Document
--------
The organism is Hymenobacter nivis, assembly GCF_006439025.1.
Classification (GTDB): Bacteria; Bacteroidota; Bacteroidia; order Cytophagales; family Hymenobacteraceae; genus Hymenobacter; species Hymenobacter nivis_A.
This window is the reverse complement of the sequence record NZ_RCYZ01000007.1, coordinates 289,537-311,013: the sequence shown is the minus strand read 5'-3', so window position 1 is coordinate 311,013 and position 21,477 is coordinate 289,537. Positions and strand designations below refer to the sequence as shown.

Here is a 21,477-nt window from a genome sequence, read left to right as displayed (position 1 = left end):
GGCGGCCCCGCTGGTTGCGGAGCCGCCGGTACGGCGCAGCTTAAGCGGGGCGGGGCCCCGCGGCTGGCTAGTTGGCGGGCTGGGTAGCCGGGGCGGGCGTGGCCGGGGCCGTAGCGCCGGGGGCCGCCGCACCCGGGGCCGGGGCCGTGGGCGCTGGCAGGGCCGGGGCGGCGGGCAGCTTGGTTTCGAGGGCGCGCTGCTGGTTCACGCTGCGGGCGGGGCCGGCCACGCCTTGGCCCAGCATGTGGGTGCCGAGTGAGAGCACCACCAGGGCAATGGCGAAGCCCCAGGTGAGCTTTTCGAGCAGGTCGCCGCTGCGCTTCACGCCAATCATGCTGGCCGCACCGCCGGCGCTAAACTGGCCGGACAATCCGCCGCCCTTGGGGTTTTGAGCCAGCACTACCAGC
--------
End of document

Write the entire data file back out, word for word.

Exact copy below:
The organism is Hymenobacter nivis, assembly GCF_006439025.1.
Classification (GTDB): Bacteria; Bacteroidota; Bacteroidia; order Cytophagales; family Hymenobacteraceae; genus Hymenobacter; species Hymenobacter nivis_A.
This window is the reverse complement of the sequence record NZ_RCYZ01000007.1, coordinates 289,537-311,013: the sequence shown is the minus strand read 5'-3', so window position 1 is coordinate 311,013 and position 21,477 is coordinate 289,537. Positions and strand designations below refer to the sequence as shown.

Here is a 21,477-nt window from a genome sequence, read left to right as displayed (position 1 = left end):
GGCGGCCCCGCTGGTTGCGGAGCCGCCGGTACGGCGCAGCTTAAGCGGGGCGGGGCCCCGCGGCTGGCTAGTTGGCGGGCTGGGTAGCCGGGGCGGGCGTGGCCGGGGCCGTAGCGCCGGGGGCCGCCGCACCCGGGGCCGGGGCCGTGGGCGCTGGCAGGGCCGGGGCGGCGGGCAGCTTGGTTTCGAGGGCGCGCTGCTGGTTCACGCTGCGGGCGGGGCCGGCCACGCCTTGGCCCAGCATGTGGGTGCCGAGTGAGAGCACCACCAGGGCAATGGCGAAGCCCCAGGTGAGCTTTTCGAGCAGGTCGCCGCTGCGCTTCACGCCAATCATGCTGGCCGCACCGCCGGCGCTAAACTGGCCGGACAATCCGCCGCCCTTGGGGTTTTGAGCCAGCACTACCAGC